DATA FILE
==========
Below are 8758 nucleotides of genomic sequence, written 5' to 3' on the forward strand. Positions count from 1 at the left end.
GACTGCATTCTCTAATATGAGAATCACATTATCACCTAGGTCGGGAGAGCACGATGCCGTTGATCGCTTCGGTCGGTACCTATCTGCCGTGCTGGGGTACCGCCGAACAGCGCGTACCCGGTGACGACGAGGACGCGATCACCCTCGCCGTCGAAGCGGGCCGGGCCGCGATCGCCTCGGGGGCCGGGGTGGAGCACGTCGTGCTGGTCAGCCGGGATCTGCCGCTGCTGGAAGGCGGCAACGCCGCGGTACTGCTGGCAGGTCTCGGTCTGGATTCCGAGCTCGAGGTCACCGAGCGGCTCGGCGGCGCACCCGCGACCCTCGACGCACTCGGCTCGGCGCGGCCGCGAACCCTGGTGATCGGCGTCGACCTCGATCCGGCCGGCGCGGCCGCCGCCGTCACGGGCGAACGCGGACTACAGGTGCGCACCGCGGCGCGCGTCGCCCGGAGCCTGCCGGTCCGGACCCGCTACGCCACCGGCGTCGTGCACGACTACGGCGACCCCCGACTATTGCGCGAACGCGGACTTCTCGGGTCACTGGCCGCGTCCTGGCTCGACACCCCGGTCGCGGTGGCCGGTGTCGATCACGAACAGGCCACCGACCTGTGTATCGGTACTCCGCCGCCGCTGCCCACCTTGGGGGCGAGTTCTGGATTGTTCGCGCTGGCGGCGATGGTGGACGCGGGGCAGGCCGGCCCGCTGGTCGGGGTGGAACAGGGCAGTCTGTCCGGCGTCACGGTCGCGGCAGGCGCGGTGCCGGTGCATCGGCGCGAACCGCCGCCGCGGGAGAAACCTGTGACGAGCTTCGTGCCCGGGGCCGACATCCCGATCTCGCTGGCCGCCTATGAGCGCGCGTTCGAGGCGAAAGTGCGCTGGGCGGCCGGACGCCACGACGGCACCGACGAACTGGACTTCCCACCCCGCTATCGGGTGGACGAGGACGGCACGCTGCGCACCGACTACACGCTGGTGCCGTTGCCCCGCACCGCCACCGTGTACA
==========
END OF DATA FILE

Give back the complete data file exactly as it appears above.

Below are 8758 nucleotides of genomic sequence, written 5' to 3' on the forward strand. Positions count from 1 at the left end.
GACTGCATTCTCTAATATGAGAATCACATTATCACCTAGGTCGGGAGAGCACGATGCCGTTGATCGCTTCGGTCGGTACCTATCTGCCGTGCTGGGGTACCGCCGAACAGCGCGTACCCGGTGACGACGAGGACGCGATCACCCTCGCCGTCGAAGCGGGCCGGGCCGCGATCGCCTCGGGGGCCGGGGTGGAGCACGTCGTGCTGGTCAGCCGGGATCTGCCGCTGCTGGAAGGCGGCAACGCCGCGGTACTGCTGGCAGGTCTCGGTCTGGATTCCGAGCTCGAGGTCACCGAGCGGCTCGGCGGCGCACCCGCGACCCTCGACGCACTCGGCTCGGCGCGGCCGCGAACCCTGGTGATCGGCGTCGACCTCGATCCGGCCGGCGCGGCCGCCGCCGTCACGGGCGAACGCGGACTACAGGTGCGCACCGCGGCGCGCGTCGCCCGGAGCCTGCCGGTCCGGACCCGCTACGCCACCGGCGTCGTGCACGACTACGGCGACCCCCGACTATTGCGCGAACGCGGACTTCTCGGGTCACTGGCCGCGTCCTGGCTCGACACCCCGGTCGCGGTGGCCGGTGTCGATCACGAACAGGCCACCGACCTGTGTATCGGTACTCCGCCGCCGCTGCCCACCTTGGGGGCGAGTTCTGGATTGTTCGCGCTGGCGGCGATGGTGGACGCGGGGCAGGCCGGCCCGCTGGTCGGGGTGGAACAGGGCAGTCTGTCCGGCGTCACGGTCGCGGCAGGCGCGGTGCCGGTGCATCGGCGCGAACCGCCGCCGCGGGAGAAACCTGTGACGAGCTTCGTGCCCGGGGCCGACATCCCGATCTCGCTGGCCGCCTATGAGCGCGCGTTCGAGGCGAAAGTGCGCTGGGCGGCCGGACGCCACGACGGCACCGACGAACTGGACTTCCCACCCCGCTATCGGGTGGACGAGGACGGCACGCTGCGCACCGACTACACGCTGGTGCCGTTGCCCCGCACCGCCACCGTGTACA